The format of both books is the same: one-line scripts followed by detailed commentary. However, the
sed book takes more effort to read because the content is more subtle. The
awk book covers the most basic features of
awk, but the
sed book goes into the more advanced features of
Sed One-Liners Explained provides clear explanations of features I found hard to understand from reading the sed documentation. If you want to learn
sed in depth, this is a great book. But you may not want to learn
sed in depth; the oldest and simplest parts of
sed offer the greatest return on time invested. Since the book is organized by task — line numbering, selective printing, etc — rather than by language feature, the advanced and basic features are mingled.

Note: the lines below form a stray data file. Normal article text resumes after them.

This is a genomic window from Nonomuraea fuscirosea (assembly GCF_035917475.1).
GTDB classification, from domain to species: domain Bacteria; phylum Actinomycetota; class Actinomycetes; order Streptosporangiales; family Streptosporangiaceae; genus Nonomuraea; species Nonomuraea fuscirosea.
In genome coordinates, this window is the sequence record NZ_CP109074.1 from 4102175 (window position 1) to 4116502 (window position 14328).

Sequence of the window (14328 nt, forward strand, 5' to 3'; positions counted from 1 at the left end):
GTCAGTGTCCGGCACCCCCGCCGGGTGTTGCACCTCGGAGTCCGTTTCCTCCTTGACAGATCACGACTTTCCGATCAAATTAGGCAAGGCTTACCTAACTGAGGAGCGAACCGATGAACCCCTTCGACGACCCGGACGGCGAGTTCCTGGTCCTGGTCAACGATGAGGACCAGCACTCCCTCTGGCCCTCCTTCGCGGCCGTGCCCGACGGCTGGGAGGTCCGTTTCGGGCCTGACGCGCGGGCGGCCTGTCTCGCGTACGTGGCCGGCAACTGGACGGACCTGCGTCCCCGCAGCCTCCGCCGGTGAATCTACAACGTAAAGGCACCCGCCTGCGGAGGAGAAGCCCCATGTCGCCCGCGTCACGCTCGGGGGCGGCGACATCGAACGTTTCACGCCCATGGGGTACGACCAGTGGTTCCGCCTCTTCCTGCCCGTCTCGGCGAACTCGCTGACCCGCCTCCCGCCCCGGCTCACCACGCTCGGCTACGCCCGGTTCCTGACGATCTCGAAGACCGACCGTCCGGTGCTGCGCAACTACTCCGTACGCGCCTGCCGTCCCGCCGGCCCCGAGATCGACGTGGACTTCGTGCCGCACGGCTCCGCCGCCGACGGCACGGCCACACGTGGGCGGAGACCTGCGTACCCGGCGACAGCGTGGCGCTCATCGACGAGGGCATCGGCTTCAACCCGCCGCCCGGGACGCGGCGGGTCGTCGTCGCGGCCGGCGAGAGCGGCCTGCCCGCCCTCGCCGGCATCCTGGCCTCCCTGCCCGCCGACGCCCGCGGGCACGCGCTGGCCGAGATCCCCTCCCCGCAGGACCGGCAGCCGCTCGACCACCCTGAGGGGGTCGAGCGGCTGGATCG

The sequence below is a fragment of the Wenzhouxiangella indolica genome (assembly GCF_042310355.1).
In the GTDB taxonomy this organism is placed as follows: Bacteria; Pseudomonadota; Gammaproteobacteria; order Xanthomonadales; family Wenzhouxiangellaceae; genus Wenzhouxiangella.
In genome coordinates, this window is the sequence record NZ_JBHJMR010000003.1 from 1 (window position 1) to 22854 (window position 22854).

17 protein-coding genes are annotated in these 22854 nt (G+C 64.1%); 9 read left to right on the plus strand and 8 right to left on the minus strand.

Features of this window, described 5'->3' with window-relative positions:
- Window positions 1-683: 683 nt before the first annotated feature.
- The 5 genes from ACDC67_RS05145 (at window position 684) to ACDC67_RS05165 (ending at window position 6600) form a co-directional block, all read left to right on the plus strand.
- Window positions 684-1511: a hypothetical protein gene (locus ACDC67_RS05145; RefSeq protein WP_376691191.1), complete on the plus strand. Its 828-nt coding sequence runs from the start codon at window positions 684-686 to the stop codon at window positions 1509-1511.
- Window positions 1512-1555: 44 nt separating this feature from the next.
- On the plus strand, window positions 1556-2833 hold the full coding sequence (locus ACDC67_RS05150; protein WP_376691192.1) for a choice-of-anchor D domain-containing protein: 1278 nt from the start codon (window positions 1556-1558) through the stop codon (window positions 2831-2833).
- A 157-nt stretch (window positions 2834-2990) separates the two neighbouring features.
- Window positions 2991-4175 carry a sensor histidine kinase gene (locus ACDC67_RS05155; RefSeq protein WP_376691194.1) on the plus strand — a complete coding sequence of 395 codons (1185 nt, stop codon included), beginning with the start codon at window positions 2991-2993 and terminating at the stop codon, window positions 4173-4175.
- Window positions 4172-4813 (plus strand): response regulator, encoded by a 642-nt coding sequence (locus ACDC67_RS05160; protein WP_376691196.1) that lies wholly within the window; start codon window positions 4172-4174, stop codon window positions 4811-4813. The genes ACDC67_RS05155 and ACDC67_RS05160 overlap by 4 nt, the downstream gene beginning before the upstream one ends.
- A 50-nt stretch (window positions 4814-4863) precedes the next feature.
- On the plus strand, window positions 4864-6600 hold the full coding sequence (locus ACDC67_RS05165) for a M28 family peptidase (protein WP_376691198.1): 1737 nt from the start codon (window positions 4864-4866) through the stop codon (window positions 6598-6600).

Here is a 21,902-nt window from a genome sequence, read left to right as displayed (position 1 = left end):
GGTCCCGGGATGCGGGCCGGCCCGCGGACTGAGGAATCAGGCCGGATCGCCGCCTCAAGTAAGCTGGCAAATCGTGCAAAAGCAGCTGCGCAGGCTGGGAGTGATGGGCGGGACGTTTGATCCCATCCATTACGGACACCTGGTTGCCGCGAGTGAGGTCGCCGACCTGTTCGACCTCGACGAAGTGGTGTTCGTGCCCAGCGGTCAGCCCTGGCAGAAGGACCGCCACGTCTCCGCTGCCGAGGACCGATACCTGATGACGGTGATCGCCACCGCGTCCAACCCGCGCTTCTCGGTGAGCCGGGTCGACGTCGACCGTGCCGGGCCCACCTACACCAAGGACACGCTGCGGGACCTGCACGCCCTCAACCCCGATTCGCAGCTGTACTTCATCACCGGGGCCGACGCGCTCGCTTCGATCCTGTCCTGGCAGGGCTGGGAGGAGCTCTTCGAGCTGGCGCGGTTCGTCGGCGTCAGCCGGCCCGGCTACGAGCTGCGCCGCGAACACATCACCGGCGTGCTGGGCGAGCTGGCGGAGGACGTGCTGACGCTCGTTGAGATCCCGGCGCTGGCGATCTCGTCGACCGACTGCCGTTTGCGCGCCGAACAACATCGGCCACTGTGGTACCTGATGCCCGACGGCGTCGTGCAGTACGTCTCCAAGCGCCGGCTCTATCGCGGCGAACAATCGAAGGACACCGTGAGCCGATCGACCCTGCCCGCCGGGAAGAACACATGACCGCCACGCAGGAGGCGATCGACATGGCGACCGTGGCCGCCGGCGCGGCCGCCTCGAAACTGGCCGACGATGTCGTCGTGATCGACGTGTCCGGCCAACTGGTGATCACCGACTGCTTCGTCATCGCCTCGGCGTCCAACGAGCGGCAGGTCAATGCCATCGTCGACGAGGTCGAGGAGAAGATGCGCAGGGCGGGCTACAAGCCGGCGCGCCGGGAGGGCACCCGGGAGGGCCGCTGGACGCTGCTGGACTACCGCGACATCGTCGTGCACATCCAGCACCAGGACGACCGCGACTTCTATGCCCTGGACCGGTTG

On the other hand, there are two appendices organized by language feature. Depending on your learning style, you may want to read the appendices first or jump into the examples and refer to the appendices only as needed.
For a sample of the book, see the table of contents, preface, and first chapter here.
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